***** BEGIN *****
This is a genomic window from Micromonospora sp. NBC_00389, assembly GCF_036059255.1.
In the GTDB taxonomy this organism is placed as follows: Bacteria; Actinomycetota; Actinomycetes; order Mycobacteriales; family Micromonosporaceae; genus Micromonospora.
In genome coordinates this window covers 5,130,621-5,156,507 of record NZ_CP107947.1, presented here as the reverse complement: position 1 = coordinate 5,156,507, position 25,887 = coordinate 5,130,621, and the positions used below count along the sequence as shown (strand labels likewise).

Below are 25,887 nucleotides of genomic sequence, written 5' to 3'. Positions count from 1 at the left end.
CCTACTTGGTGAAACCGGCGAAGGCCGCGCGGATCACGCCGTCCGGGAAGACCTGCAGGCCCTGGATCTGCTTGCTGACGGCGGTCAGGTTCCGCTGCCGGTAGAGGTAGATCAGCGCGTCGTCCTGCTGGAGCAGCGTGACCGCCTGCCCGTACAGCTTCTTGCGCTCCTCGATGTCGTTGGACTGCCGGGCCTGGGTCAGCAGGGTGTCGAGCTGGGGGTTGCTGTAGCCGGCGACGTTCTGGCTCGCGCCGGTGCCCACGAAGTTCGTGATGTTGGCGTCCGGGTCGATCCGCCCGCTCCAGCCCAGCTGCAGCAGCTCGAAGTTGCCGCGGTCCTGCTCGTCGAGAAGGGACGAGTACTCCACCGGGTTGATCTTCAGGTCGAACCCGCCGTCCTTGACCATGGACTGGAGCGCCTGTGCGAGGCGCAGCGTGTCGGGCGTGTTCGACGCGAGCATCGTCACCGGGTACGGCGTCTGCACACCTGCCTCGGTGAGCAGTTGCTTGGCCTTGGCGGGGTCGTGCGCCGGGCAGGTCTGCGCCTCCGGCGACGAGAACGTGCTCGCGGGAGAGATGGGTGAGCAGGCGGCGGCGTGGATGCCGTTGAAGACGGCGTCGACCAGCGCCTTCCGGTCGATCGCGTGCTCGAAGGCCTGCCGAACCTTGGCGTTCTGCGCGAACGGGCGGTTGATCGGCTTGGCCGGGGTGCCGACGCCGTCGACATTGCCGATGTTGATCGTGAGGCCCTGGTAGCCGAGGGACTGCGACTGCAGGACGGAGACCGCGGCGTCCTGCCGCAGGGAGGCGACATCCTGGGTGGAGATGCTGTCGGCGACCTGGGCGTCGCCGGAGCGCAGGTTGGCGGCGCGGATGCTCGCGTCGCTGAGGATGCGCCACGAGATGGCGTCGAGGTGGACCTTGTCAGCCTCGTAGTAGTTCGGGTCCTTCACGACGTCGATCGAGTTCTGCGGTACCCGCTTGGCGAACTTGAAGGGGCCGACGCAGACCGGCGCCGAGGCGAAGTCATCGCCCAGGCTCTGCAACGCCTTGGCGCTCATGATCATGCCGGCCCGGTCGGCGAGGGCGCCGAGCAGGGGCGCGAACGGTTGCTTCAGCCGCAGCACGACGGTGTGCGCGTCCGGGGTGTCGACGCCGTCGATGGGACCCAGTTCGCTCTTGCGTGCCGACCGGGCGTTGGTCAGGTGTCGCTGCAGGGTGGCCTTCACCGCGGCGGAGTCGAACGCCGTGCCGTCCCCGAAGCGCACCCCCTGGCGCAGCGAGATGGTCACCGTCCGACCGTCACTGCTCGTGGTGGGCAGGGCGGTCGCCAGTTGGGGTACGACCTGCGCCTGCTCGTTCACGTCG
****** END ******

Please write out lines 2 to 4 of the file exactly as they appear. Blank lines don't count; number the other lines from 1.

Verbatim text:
In the GTDB taxonomy this organism is placed as follows: Bacteria; Actinomycetota; Actinomycetes; order Mycobacteriales; family Micromonosporaceae; genus Micromonospora.
In genome coordinates this window covers 5,130,621-5,156,507 of record NZ_CP107947.1, presented here as the reverse complement: position 1 = coordinate 5,156,507, position 25,887 = coordinate 5,130,621, and the positions used below count along the sequence as shown (strand labels likewise).

Below are 25,887 nucleotides of genomic sequence, written 5' to 3'. Positions count from 1 at the left end.